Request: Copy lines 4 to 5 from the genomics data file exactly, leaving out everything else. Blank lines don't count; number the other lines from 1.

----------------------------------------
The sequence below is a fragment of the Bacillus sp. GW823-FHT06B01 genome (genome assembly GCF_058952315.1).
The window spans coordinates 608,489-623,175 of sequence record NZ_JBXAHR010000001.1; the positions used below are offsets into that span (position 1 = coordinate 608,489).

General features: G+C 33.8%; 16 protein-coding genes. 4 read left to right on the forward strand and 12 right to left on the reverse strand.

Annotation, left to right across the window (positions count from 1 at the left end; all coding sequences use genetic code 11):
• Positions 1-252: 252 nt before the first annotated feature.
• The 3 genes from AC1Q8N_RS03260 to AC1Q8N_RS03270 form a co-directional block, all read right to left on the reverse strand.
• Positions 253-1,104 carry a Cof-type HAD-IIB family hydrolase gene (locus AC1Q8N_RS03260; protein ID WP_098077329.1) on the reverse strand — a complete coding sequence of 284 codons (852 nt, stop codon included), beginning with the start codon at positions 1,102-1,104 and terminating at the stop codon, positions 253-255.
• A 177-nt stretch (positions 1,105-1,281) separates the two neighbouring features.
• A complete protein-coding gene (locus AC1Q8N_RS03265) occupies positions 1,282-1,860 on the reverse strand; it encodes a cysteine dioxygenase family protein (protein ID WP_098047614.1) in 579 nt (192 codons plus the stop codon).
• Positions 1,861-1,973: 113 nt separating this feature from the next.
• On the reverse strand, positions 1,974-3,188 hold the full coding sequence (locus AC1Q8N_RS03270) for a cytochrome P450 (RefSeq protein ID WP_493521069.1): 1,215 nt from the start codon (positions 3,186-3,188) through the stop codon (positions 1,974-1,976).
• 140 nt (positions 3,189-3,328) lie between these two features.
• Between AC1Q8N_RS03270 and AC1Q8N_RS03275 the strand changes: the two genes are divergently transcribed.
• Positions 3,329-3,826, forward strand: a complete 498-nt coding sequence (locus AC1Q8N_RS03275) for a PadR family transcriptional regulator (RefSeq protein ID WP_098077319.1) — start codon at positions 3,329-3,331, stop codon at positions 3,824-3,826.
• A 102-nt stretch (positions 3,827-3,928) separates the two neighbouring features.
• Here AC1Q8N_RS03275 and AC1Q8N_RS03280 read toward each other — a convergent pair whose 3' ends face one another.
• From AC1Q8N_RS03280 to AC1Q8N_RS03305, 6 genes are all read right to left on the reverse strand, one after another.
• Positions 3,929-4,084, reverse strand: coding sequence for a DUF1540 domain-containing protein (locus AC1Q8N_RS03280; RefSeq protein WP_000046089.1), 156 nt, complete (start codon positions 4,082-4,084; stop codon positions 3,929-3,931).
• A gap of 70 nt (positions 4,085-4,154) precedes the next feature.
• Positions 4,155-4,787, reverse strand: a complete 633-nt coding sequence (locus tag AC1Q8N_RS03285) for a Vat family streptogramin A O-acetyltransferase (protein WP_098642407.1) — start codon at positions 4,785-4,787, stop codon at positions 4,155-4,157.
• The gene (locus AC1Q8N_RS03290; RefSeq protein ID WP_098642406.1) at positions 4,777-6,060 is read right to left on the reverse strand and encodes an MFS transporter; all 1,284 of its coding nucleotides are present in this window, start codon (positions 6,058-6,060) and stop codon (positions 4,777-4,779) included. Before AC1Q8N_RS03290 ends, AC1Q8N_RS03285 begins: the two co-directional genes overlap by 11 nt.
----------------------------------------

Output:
Annotation, left to right across the window (positions count from 1 at the left end; all coding sequences use genetic code 11):
• Positions 1-252: 252 nt before the first annotated feature.